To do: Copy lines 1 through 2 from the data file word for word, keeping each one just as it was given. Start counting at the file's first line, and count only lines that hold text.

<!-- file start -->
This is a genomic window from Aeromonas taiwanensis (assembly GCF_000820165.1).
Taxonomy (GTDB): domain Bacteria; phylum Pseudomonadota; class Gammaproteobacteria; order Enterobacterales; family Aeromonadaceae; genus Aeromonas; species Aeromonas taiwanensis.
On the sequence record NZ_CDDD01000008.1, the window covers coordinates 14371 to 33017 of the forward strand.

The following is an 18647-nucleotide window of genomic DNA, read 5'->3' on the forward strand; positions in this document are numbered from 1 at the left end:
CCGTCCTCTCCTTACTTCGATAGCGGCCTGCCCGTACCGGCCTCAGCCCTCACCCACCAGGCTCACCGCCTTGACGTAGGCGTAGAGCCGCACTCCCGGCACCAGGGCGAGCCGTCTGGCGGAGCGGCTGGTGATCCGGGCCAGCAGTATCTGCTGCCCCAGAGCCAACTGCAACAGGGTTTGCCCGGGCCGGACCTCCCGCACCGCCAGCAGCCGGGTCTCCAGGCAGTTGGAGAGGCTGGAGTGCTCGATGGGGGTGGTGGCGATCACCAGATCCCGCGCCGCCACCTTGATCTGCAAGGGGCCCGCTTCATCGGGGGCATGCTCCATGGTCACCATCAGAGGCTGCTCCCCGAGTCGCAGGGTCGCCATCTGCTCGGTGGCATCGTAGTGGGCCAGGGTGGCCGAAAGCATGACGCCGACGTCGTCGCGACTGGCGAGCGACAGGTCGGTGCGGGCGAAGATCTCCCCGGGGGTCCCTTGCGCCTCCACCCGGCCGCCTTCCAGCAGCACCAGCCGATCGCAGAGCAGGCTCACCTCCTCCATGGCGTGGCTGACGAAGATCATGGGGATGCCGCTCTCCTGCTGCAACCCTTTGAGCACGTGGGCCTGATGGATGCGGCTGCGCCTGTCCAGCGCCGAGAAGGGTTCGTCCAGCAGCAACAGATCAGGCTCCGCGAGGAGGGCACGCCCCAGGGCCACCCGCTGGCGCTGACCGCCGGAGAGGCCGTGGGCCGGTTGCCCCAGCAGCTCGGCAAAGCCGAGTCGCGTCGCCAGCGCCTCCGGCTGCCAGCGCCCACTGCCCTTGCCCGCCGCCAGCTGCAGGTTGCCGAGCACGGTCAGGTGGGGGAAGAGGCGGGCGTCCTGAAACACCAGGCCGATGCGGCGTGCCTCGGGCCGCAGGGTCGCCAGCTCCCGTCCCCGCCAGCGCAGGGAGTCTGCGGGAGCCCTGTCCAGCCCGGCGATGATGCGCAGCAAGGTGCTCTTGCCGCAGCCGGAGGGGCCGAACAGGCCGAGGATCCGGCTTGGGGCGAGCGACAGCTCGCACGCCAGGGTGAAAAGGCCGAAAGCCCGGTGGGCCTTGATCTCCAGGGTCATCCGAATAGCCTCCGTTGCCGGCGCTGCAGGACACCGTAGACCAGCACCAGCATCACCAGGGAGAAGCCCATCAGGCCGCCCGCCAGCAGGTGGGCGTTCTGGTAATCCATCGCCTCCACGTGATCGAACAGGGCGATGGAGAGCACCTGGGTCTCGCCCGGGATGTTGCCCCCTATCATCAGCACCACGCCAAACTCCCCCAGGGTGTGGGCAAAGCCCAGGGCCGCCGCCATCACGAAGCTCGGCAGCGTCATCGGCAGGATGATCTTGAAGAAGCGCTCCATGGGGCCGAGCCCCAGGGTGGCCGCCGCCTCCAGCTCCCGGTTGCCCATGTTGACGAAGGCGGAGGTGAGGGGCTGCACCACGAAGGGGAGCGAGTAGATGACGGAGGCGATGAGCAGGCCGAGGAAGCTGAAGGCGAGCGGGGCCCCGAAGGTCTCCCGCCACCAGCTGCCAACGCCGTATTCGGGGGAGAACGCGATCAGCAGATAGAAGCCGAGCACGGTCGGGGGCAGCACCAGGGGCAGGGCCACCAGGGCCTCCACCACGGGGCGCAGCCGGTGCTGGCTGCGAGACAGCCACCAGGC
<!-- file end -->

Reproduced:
This is a genomic window from Aeromonas taiwanensis (assembly GCF_000820165.1).
Taxonomy (GTDB): domain Bacteria; phylum Pseudomonadota; class Gammaproteobacteria; order Enterobacterales; family Aeromonadaceae; genus Aeromonas; species Aeromonas taiwanensis.